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Volume 14, Issue 1: Cave of Adullam

Mutterings on the Regnant Follies

Stonewall Thompson

We Already Knew This
A scientific study at Cambridge University has determined that if you drug mice, and then make them listen to loud dance music, it kills them. The study has been attacked as "despicable" cruelty by animal welfare campaigners.

Loud dance music? The minuet is the only dance we know of, and a harpsichord can't play loud. What kind of science is this?

Credit-Where-Credit's-Due Dept.
We are not sure, but we think that Willow Creek Community Church has made it into the Cave more than anyone else. Some folks know how to strive for excellence.

After the 9-11 attacks, Senior Pastor Bill Hybels invited a local Muslim leader, Fisal Hammouda, to speak to the assembled worshippers—about 17,000 over four services. One worshipper commented after the service that she had not known that Muslims believed in Jesus too. "I thought it was interesting how much we have in common."
Muslim is a Unitarian in a turban. A modern evangelical is a Unitarian in a fog.

Yet Another Flyer
Another church, which shall remain nameless, but which almost certainly has "Community" in their name, has sent out a flyer to get people to come to their services. There is a picture of a rocketship on one side of the card, and a cheerful "Join as we launch!" on the other. Worshippers are exhorted: "Come in your jeans, t-shirts, and dirty old ball cap..."

Christianity is not a religion; it is a relationship with absolutely no demands, and multitudes of pathetic expectations.

Those Darn Assault Weapons
A minuteman is the school mascot of a middle school in Ft. Wayne, Indiana. This minuteman used to hold, in the typical fashion, the kind of musket that these extremists used to carry around back in the day. But the principal of said school, saying that guns have no place at school, had the picture repainted, sans gun.

We think he should be painted a third time, this time without a backbone.

Ultimate Forgery
A Christian catalog company had a little sidebar thingy entitled "Seven Creative Ways to Share Jesus." The first one was "Send a friend a greeting card of encouragement and sign it from Jesus."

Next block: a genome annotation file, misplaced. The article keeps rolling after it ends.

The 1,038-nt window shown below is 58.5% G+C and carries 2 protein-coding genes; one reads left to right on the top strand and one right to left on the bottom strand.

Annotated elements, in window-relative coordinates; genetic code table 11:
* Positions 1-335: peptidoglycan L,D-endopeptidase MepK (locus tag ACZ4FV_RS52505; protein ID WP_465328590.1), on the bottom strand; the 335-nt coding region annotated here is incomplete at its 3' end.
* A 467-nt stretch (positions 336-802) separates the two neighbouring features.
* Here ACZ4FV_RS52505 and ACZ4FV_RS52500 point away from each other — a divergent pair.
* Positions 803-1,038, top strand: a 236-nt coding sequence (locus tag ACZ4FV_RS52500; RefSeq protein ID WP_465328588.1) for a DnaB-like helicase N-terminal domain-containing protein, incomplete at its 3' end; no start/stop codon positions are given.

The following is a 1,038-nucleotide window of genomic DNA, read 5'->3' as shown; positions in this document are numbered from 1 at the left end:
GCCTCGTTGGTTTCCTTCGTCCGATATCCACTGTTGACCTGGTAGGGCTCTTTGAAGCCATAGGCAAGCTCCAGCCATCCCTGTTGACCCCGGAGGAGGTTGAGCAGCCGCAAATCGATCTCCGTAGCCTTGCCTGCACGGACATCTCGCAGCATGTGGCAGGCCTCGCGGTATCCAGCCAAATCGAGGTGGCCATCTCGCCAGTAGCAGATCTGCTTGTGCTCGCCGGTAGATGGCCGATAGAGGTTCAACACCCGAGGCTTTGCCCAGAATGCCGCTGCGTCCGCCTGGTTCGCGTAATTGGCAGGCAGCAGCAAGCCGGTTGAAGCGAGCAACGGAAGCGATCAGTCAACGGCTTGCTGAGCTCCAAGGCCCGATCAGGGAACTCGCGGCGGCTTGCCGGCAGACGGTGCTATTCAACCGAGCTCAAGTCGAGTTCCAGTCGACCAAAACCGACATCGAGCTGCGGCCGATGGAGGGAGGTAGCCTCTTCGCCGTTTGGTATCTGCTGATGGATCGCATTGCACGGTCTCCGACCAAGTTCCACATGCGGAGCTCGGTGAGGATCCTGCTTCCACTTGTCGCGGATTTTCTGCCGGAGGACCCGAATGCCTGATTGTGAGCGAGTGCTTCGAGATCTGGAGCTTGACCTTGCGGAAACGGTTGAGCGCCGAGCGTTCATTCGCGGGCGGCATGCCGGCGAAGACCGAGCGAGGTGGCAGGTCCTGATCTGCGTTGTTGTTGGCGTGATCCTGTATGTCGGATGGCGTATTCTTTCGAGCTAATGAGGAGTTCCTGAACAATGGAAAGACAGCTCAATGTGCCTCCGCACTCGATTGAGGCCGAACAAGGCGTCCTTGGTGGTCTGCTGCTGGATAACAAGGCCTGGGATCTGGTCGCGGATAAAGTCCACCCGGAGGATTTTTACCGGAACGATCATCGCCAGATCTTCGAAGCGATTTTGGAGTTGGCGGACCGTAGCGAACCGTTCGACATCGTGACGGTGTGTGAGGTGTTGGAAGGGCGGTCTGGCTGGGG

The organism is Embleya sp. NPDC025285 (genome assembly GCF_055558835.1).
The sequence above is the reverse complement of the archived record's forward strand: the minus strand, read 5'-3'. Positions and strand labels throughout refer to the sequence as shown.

You may have to practice the handwriting some.

Les Behind, as the French Say
We obtained an evangelistic tract called "Left Behind: The Message." After the message part, the suggested prayer starts this way: "Dear God, I believe in You, and I believe everything You say in the Bible is true. I believe the earth's last days are close . . ."

Some folks believe their eschatology strongly enough to include it in the Sinner's Prayer. But do they believe it strongly enough to include a clause that allows someone to opt out when the whole thing turns out to be another dud? Again. "I believe everything you say in the Bible is true, and that earth's last days are close. But if it turns out that they are not close, and this whole business is just one more false alarm, and the Lord has not returned by 2010, I am afraid I will have to call into question everything else in the Bible, and leave the church that scared me into the faith under false pretences. Thank you, Lord, for . . ."

Sometimes we are tempted to think that the market on superstitious religious folly has been cornered by modern evangelicals. But then we get hold of something that shows that this kind of thing has been going on for quite some time now. So check out the products at—especially those magnet ones for the fridge.


Principled Decisions, Pt. XXXIX
The Western Division of the Salvation Army has reversed its earlier stand on same-sex partner benefits, and has decided to offer them. This move will allow them to compete for taxpayer money in San Francisco, which has an ordinance requiring city contractors to offer such benefits to their employees with domestic partners, whether married or unmarried, inboard or outboard. One spokesman for the Salvation Army said, "This decision . . . is made on the basis of strong ethical and moral reasoning that reflects the dramatic changes in family structure in recent years."

Kind of restores your faith in human nature. This is the kind of thing we need much more of in these relativistic days—why can't more organizations see the benefits of "strong ethical and moral reasoning"?

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